Tips on Getting Your Visa
At LIM College, we are committed to helping you obtain your visa and make the successful transition to enrolling in fashion school as an international student. Here are some tips to help you along the way. Questions? Contact us.
1. Be able to show that you have ties to your home country
Under United States law, all applicants for nonimmigrant visas, including student visas, are presumed to be intending to immigrate until they can convince the consular officer that they are not. You must therefore be able to show that you have reasons for returning to your home country that are stronger than those for remaining in the United States. "Ties" to your home country are the things that bind you to your home town, homeland, or current place of residence: job, family, financial prospects that you own or will inherit, investments, etc. If you are a prospective undergraduate, the interviewing officer may ask about your specific intentions or promise of future employment, family or other relationships, educational objectives, grades, long-range plans and career prospects in your home country.
Each person's situation is different, of course, and there is no magic explanation or single document, certificate, or letter, which can guarantee visa issuance. If you have applied for the U.S. Green Card Lottery, you may be asked if you are intending to immigrate. A simple answer would be that you applied for the lottery since it was available but not with a specific intent to immigrate. If you overstayed your authorized stay in the United States previously, be prepared to explain what happened clearly and concisely, with documentation, if available.
2. Practice your English
Anticipate that the interview will be conducted in English and not in your native language. You might want to practice conversing in English with a native speaker before the interview, but do NOT prepare speeches!
3. Speak for yourself
Do not bring your parents or family members with you into the interview room. The consular officer wants to interview you, not your family. You will create a negative impression if you are not prepared to speak on your own behalf. If your parents come with you in case there are questions about topics like funding, they should wait in the waiting room.
4. Know LIM College’s program offerings and how they will fit your career plans
If you are not able to articulate why you want to study in a particular fashion program in the United States, you may not succeed in convincing the consular officer that you are indeed planning to study, rather than to immigrate. You should also be able to explain how studying fashion in the United States at LIM College relates to your future professional career when you return home.
5. Be brief
Because of the volume of applications received, all consular officers are under considerable time pressure to conduct a quick and efficient interview. They must make a decision, for the most part, on the impressions they form during the first minute of the interview. Consequently, what you say first and the initial impression you create are critical to your success. Keep your answers short and to the point.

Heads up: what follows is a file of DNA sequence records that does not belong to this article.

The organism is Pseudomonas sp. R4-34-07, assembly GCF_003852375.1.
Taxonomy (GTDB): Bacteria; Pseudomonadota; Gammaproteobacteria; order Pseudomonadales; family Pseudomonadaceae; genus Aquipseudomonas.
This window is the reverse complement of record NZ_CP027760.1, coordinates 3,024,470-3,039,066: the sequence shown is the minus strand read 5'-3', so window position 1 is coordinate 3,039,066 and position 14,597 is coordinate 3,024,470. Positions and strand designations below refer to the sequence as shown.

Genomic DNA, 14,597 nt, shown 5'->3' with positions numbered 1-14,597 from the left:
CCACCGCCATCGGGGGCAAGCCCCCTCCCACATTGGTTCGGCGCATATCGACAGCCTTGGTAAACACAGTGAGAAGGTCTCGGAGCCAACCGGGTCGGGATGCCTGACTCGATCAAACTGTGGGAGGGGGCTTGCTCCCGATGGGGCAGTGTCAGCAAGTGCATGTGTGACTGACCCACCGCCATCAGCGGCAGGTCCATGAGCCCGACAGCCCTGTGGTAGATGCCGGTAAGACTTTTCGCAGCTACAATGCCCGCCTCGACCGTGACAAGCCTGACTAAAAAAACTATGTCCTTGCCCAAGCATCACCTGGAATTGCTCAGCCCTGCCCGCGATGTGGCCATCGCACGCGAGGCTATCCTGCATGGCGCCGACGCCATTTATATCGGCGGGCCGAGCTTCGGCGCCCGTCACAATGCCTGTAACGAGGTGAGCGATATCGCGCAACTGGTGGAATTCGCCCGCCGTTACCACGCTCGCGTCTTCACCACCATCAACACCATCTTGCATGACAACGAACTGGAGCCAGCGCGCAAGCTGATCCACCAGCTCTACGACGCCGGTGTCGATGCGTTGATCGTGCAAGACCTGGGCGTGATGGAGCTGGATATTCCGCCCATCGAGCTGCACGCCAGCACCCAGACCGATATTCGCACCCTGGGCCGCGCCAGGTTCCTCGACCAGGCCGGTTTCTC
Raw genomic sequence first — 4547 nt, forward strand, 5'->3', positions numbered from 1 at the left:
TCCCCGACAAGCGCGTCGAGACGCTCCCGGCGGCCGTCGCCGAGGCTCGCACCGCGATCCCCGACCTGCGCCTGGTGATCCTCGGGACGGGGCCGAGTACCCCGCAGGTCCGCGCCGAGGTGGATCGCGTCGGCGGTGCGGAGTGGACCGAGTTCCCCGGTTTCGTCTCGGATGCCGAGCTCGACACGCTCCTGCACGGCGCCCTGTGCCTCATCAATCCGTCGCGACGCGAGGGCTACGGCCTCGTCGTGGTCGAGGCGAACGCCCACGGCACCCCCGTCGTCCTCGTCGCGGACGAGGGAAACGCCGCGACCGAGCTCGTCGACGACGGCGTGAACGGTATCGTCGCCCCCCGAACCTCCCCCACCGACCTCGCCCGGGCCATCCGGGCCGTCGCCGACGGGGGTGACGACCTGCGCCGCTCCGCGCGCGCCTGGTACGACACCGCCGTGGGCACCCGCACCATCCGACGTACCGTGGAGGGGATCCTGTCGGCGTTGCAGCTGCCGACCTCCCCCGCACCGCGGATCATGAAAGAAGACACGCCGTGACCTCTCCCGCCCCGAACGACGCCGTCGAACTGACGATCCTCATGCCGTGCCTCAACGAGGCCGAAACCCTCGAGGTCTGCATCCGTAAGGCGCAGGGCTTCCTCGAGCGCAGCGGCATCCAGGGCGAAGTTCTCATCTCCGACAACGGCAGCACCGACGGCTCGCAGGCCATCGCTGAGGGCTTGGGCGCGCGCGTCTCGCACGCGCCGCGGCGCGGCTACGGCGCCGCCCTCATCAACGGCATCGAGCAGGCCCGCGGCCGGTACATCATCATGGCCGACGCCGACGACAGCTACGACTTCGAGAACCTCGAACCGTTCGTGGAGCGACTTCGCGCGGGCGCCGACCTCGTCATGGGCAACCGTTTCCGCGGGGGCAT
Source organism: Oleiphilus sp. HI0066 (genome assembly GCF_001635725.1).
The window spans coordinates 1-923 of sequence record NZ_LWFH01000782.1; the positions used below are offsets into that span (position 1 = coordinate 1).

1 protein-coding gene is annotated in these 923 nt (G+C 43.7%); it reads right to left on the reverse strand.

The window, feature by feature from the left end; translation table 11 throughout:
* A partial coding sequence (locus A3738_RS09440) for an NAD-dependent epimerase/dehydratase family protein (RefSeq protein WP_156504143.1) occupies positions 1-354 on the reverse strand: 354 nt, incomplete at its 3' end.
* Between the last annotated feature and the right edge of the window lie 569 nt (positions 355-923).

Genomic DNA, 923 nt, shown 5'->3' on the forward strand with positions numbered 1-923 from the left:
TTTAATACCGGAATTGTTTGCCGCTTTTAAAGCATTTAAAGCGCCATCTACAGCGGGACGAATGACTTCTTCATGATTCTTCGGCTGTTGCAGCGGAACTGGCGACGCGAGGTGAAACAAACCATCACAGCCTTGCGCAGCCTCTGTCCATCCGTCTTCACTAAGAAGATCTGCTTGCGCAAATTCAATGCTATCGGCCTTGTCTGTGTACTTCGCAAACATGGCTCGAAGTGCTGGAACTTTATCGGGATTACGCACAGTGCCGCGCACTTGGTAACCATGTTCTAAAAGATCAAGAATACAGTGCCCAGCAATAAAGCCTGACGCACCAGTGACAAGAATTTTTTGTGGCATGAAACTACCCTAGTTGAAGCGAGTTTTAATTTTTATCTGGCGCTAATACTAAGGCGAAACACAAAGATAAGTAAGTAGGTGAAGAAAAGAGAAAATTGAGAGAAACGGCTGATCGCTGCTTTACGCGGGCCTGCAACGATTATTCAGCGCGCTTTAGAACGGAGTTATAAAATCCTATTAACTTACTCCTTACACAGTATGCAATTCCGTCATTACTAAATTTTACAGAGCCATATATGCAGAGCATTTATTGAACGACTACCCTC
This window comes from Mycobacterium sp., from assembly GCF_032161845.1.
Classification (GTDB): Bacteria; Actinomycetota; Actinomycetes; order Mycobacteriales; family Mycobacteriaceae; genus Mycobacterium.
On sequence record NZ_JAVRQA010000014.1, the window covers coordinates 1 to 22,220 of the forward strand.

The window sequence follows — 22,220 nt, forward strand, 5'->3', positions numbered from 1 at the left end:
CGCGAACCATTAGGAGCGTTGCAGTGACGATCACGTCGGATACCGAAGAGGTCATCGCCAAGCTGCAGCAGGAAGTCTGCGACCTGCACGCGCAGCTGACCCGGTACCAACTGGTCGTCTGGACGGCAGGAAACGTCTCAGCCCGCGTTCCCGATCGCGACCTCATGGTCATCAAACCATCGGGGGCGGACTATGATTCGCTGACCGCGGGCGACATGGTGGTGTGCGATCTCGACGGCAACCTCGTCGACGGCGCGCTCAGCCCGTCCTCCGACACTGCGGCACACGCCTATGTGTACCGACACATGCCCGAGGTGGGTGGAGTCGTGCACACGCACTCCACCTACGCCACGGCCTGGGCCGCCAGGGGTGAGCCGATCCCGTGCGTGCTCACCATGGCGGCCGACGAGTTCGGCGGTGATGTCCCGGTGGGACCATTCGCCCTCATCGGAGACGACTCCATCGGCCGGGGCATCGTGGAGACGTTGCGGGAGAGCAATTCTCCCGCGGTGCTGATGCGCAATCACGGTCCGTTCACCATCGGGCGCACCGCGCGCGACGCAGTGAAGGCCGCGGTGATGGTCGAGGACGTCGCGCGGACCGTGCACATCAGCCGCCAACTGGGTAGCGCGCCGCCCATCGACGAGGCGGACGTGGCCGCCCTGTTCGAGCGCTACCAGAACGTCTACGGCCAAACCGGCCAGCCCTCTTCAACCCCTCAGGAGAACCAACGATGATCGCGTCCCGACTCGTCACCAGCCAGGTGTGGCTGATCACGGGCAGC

6. Additional documentation
Your written documents should be clear and concise, so that it’s immediately clear to the consular officer what documents you are presenting and what they signify. Lengthy written explanations cannot be quickly read or evaluated. Remember that you will have two to three minutes of interview time, if you are lucky.
7. Not all countries are equal
You will have more trouble getting a visa if you come from a country with economic problems or where many students have remained in the United States as immigrants. Statistically, applicants from those countries are more likely to be intending to immigrate. They are also more likely to be asked about job opportunities at home after their study in the United States.
Your main purpose in coming to the United States should be to study, not for the chance to work before or after graduation. While many students do work off-campus during their studies, such employment is incidental to their main purpose of completing their U.S. education. You must be able to clearly articulate your plan to return home at the end of your program. If your spouse is also applying for an accompanying F-2 visa, be aware that F-2 dependents cannot, under any circumstances, be employed in the United States. If asked, be prepared to explain what your spouse intends to do with his or her time while in the United States. Volunteer work and attending school part time are permitted activities.
9. Dependents remaining at home
If your spouse and children are remaining behind in your country, be prepared to explain how they will support themselves in your absence. This can be an especially tricky area if you are the primary source of income for your family. If the consular officer gets the impression that your family will need you to remit money from the United States in order to support themselves, your student visa application will almost certainly be denied. If your family does decide to join you at a later time, it is helpful to have them apply at the same post where you applied for your visa.
10. Maintain a positive attitude
Do not engage the consular officer in an argument. If you are denied a student visa, ask the officer for a list of documents he or she would suggest you bring in order to overcome the refusal, and try to get the reason you were denied in writing.
Information adapted from NAFSA: Association of International Educators.